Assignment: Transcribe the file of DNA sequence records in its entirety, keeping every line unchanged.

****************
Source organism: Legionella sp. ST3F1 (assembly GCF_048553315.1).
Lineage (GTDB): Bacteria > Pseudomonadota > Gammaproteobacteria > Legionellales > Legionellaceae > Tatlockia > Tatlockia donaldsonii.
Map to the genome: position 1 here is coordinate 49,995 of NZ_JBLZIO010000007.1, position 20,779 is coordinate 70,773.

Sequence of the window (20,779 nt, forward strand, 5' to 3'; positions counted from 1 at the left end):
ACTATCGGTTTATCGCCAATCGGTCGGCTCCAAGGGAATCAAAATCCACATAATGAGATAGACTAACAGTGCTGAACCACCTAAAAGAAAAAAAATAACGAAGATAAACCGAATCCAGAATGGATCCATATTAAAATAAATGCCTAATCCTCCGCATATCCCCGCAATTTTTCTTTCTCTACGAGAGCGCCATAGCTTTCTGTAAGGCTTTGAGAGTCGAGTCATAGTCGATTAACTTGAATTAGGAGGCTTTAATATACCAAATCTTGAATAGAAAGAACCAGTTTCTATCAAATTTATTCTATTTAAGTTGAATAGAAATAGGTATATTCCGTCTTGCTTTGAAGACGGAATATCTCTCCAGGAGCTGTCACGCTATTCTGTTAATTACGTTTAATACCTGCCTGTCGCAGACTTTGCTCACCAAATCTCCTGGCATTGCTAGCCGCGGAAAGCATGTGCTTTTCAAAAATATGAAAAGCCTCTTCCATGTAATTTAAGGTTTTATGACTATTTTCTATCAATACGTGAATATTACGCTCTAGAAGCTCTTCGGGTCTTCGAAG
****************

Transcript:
Source organism: Legionella sp. ST3F1 (assembly GCF_048553315.1).
Lineage (GTDB): Bacteria > Pseudomonadota > Gammaproteobacteria > Legionellales > Legionellaceae > Tatlockia > Tatlockia donaldsonii.
Map to the genome: position 1 here is coordinate 49,995 of NZ_JBLZIO010000007.1, position 20,779 is coordinate 70,773.

Sequence of the window (20,779 nt, forward strand, 5' to 3'; positions counted from 1 at the left end):
ACTATCGGTTTATCGCCAATCGGTCGGCTCCAAGGGAATCAAAATCCACATAATGAGATAGACTAACAGTGCTGAACCACCTAAAAGAAAAAAAATAACGAAGATAAACCGAATCCAGAATGGATCCATATTAAAATAAATGCCTAATCCTCCGCATATCCCCGCAATTTTTCTTTCTCTACGAGAGCGCCATAGCTTTCTGTAAGGCTTTGAGAGTCGAGTCATAGTCGATTAACTTGAATTAGGAGGCTTTAATATACCAAATCTTGAATAGAAAGAACCAGTTTCTATCAAATTTATTCTATTTAAGTTGAATAGAAATAGGTATATTCCGTCTTGCTTTGAAGACGGAATATCTCTCCAGGAGCTGTCACGCTATTCTGTTAATTACGTTTAATACCTGCCTGTCGCAGACTTTGCTCACCAAATCTCCTGGCATTGCTAGCCGCGGAAAGCATGTGCTTTTCAAAAATATGAAAAGCCTCTTCCATGTAATTTAAGGTTTTATGACTATTTTCTATCAATACGTGAATATTACGCTCTAGAAGCTCTTCGGGTCTTCGAAG